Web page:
• Provide breeding and feeding habitat for waterbirds
  • Stimulate new growth of aquatic vegetation
  • Inundate dry wetlands to release carbon and nutrients to increase food web productivity
  • Increase productivity in the Murray River downstream of the Hattah Lakes through the provision of return flows (when filled to 43.5 m AHD)
  • Provide connections between the floodplain and the Murray River to allow the exchange of nutrients, carbon, fish and plant propagules
  • Provide spawning and recruitment habitat for small-bodied native fish and nursery habitat for large-bodied native fish (such as golden perch)
  • Inundate a variety of wetland types at different elevations across the Hattah Lakes to increase habitat diversity

Fish iconPlant iconHeron iconConnected iconMountain Stream icon

1In consultation with the VEWH, Mallee CMA and Parks Victoria, the Hattah Lakes pump station may be operated at any time of year by Goulburn-Murray Water for testing, pump maintenance and repairs.

Scenario planning

Table 5.2.13 outlines potential environmental watering and expected water use under a range of planning scenarios.

In 2022-23, deliveries of water for the environment are planned for the Hattah Lakes under all climate scenarios except for drought.

Under a wet climate scenario, natural floods are expected to inundate large parts of the Hattah Lakes. If only minor or moderate flooding occurs, water for the environment may be pumped into the lakes to achieve the target water level of 43.5 m AHD to inundate floodplain habitats.

In the absence of a natural flood in winter or early spring, the Hattah pumps will be used to refill the lakes and low-lying areas of the floodplain that were watered in autumn and spring of 2021. The proposed delivery of 35,000 ML of water for the environment under an average scenario (providing inundation to 43.5 m AHD) will provide consecutive years of high-level inundation of the Hattah Lakes to consolidate and build on environmental outcomes from watering in 2021-22.

The level of watering will likely vary between a dry and average climate scenario to mimic natural variations in water levels associated with each scenario. Up to 15,000 ML of water for the environment will be delivered under a dry climate scenario to top up the semi-permanent wetlands within the southern Hattah Lakes system to 42.5 m AHD. Up to 35,000 ML will potentially be delivered under an average climate scenario to inundate semi-permanent wetlands in low-lying areas as well as some temporary wetlands at slightly higher elevations.

No active watering is proposed under a drought scenario. The water delivered to the Hattah Lakes in spring 2021 will likely persist in some wetlands throughout 2022-23 without additional water, and it will provide refuge habitat for waterbirds and fish that moved into the Hattah Lakes during the deliveries in 2021. There is little value in trying to deliver extra water to trigger plant and animal growth and reproduction during drought conditions because there may not be sufficient resources within the landscape to sustain new life.

It is envisaged that during 2023-24, Hattah Lakes will enter a drawdown phase, and there is currently no requirement for high- priority carryover under any climate scenario.

Planning scenario table

Table 5.2.13 Potential environmental watering for the Hattah Lakes under a range of planning scenarios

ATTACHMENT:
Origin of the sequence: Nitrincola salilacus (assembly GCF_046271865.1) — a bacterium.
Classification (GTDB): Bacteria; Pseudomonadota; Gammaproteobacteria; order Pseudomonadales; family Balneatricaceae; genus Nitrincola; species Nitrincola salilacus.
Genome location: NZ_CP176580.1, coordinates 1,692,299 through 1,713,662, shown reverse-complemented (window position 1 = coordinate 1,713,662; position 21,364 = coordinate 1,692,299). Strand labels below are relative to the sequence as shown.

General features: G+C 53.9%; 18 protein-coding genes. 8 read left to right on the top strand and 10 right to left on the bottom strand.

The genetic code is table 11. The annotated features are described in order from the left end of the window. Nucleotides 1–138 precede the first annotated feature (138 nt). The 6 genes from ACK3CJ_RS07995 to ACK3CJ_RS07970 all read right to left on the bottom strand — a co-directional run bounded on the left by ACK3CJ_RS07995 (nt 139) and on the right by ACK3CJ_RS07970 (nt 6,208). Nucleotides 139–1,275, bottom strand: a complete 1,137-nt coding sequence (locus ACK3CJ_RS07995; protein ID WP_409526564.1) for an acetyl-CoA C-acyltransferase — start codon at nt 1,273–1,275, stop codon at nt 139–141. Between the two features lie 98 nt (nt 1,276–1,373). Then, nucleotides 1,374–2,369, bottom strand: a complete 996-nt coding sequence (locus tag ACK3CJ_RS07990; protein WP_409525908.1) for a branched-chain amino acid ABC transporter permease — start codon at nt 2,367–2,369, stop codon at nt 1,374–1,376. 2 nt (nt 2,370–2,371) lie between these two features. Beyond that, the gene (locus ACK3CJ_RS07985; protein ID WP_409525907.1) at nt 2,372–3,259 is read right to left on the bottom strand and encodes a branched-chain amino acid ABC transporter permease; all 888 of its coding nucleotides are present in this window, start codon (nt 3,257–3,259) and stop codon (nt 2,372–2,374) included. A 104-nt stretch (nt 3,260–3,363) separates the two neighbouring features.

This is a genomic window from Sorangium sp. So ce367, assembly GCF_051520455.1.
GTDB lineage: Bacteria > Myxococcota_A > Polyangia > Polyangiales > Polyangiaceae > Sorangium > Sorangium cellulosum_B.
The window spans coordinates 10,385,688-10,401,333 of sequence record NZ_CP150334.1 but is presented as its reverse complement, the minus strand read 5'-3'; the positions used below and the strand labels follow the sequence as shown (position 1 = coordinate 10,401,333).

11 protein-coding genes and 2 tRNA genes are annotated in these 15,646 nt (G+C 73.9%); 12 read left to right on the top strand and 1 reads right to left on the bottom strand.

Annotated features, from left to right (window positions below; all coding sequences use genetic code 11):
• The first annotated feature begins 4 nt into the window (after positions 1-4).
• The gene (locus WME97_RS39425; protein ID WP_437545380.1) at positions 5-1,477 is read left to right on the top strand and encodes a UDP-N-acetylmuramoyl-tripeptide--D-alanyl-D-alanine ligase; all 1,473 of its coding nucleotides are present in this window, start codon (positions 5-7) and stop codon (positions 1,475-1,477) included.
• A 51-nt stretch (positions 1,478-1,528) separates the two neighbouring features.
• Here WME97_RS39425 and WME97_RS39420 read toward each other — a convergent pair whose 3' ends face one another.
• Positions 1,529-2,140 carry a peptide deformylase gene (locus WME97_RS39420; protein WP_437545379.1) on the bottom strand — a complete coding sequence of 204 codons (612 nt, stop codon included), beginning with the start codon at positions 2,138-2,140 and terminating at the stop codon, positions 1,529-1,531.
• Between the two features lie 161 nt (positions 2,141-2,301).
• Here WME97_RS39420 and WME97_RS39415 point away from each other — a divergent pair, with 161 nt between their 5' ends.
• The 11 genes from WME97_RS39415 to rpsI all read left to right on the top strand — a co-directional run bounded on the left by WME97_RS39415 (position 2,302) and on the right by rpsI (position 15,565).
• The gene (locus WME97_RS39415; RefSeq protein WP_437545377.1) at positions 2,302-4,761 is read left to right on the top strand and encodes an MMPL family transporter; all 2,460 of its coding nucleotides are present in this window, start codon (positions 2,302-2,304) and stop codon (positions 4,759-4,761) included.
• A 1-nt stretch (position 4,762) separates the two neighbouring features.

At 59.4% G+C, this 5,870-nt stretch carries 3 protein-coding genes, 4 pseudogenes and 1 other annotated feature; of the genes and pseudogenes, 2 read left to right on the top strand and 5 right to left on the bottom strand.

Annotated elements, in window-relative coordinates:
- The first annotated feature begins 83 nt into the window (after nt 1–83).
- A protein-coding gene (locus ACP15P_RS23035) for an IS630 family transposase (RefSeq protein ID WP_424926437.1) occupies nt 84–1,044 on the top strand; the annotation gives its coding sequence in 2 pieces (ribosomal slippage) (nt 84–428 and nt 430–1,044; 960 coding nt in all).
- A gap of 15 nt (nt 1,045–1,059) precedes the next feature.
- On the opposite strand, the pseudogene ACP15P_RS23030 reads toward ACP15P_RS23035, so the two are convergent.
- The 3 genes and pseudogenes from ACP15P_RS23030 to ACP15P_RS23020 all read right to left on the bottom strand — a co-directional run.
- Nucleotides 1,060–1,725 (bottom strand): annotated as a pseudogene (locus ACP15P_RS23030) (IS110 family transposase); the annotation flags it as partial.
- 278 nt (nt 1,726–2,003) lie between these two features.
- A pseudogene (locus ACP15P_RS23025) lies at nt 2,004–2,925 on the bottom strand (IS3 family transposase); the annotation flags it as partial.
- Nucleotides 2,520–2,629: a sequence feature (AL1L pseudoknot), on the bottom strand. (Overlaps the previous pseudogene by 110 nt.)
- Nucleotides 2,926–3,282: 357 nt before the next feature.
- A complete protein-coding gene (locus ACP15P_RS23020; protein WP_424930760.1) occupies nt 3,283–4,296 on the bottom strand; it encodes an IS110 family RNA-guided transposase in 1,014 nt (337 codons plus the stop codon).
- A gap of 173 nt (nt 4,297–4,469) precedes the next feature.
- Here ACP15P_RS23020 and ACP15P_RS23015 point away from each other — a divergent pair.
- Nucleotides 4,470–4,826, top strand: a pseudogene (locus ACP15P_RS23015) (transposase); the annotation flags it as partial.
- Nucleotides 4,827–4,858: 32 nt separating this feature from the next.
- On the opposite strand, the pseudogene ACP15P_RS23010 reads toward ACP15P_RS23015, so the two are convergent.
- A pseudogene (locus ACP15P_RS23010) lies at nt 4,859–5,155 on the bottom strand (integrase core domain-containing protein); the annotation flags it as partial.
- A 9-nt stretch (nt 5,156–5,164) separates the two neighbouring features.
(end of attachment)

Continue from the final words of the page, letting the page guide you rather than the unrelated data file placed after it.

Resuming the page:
Planning scenario

Drought

Dry

Average

Wet

Expected river conditions

  • Low flow year- round in the Murray River and no natural inflow to the Hattah Lakes; substantial wetland drying will occur
  • Rare high-flow events in the Murray River and no natural inflow to the Hattah Lakes
  • Short periods of high flow in the Murray River with minor spills from storages, most likely in late winter/ spring, providing minor natural inflow to the Hattah Lakes
  • Lengthy periods of high flow in the Murray River with major spills from storages resulting in widespread wetting of the Hattah Lakes and floodplain

Potential environmental watering – tier 1 (high priorities)

  • N/A
  • Southern Hattah Lakes spring top up and fill to 42.5 m AHD targeting semi-permanent1wetlands
  • Southern Hattah Lakes spring top up and fill to 43.5 m AHD targeting semi-permanent1 wetlands, temporary2 wetlands and low- level floodplain inundation
  • Southern Hattah Lakes top up and fill to 43.5 m AHD at any time targeting semi- permanent1 wetlands, temporary2 wetlands and low- level floodplain inundation

Possible volume of water for the

environment required to achieve objectives

  • N/A
  • 15,000 ML
  • 35,000 ML
  • 0-35,000 ML

Priority carryover requirements for 2023-24

  • No priority carryover requirements for 2023-24

1 Lakes Bulla, Hattah, Little Hattah, Lockie, Mournpall and Yerang.
2 Lakes Arawak, Boich, Bitterang, Brockie, Cantala, Konardin, Nip Nip, Roonki, Tullamook, Woterap and Yelwell.

Engagement

Table 2 shows the partners and stakeholder organisations who have assisted the Mallee CMA prepare the Hattah Lakes seasonal watering proposal.

Seasonal watering proposals are informed by longer-term regional catchment strategies, regional waterway strategies, environmental flow studies, water management plans and other studies. These incorporate a range of environmental, cultural, social and economic perspectives and longerterm integrated catchment and waterway management objectives. For further details, refer to the Mallee Regional Catchment Strategy and the Mallee Waterway Strategy.

Table 2 Partners and stakeholders engaged in developing the Hattah Lakes seasonal watering proposal

Partner and stakeholder engagement
  • Local Landcare groups
  • Mid-Murray Field Naturalists
  • Commonwealth Environmental Water Office
  • Murray-Darling Basin Authority (the Living Murray program)
  • Parks Victoria
  • Goulburn-Murray Water
  • Department of Environment Land, Water and Planning (Fire Forest and Regions)
  • Department of Environment Land, Water and Planning (Water and Catchments)
  • Mildura Rural City Council
  • Landholders and farmers who live around the Hattah Lakes
  • Hattah Store owners
  • Mallee Tours
  • Murray Offroad Adventures
  • Mildura Information Centre
  • Visit Mildura
  • Wild Side Outdoors
  • Sunrasia Apiarist Association
  • Birdlife Mildura
  • Sunraysia Bushwalkers
  • Four-wheel drive club
  • Mallee CMA Land and Water Advisory Committee
  • CollaborateTraditional Owners of Hattah Lake (Aboriginal Victorians from Wadi Wadi, Tati Tati, Latje Latje and Munutunga)

Page last updated: 01/07/22